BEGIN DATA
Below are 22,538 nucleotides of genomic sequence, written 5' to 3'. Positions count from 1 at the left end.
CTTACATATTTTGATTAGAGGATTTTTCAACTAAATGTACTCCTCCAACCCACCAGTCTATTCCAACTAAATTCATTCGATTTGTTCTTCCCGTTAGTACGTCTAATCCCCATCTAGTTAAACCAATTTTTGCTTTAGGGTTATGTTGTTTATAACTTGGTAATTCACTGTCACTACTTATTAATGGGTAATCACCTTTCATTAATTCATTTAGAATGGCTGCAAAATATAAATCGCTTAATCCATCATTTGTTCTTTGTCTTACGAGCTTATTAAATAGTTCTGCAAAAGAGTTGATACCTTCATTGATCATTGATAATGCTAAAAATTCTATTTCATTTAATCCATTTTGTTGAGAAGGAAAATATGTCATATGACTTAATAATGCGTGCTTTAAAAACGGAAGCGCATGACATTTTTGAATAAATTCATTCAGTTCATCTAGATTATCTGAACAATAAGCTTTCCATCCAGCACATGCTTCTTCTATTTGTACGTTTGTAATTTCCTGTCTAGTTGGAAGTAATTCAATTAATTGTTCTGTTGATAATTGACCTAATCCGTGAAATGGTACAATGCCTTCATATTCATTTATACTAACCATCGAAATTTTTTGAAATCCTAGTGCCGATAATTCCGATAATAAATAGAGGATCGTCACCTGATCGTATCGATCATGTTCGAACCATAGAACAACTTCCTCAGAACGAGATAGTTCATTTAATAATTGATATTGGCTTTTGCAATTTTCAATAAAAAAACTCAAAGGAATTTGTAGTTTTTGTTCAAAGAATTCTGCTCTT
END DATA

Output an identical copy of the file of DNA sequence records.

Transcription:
Below are 22,538 nucleotides of genomic sequence, written 5' to 3'. Positions count from 1 at the left end.
CTTACATATTTTGATTAGAGGATTTTTCAACTAAATGTACTCCTCCAACCCACCAGTCTATTCCAACTAAATTCATTCGATTTGTTCTTCCCGTTAGTACGTCTAATCCCCATCTAGTTAAACCAATTTTTGCTTTAGGGTTATGTTGTTTATAACTTGGTAATTCACTGTCACTACTTATTAATGGGTAATCACCTTTCATTAATTCATTTAGAATGGCTGCAAAATATAAATCGCTTAATCCATCATTTGTTCTTTGTCTTACGAGCTTATTAAATAGTTCTGCAAAAGAGTTGATACCTTCATTGATCATTGATAATGCTAAAAATTCTATTTCATTTAATCCATTTTGTTGAGAAGGAAAATATGTCATATGACTTAATAATGCGTGCTTTAAAAACGGAAGCGCATGACATTTTTGAATAAATTCATTCAGTTCATCTAGATTATCTGAACAATAAGCTTTCCATCCAGCACATGCTTCTTCTATTTGTACGTTTGTAATTTCCTGTCTAGTTGGAAGTAATTCAATTAATTGTTCTGTTGATAATTGACCTAATCCGTGAAATGGTACAATGCCTTCATATTCATTTATACTAACCATCGAAATTTTTTGAAATCCTAGTGCCGATAATTCCGATAATAAATAGAGGATCGTCACCTGATCGTATCGATCATGTTCGAACCATAGAACAACTTCCTCAGAACGAGATAGTTCATTTAATAATTGATATTGGCTTTTGCAATTTTCAATAAAAAAACTCAAAGGAATTTGTAGTTTTTGTTCAAAGAATTCTGCTCTT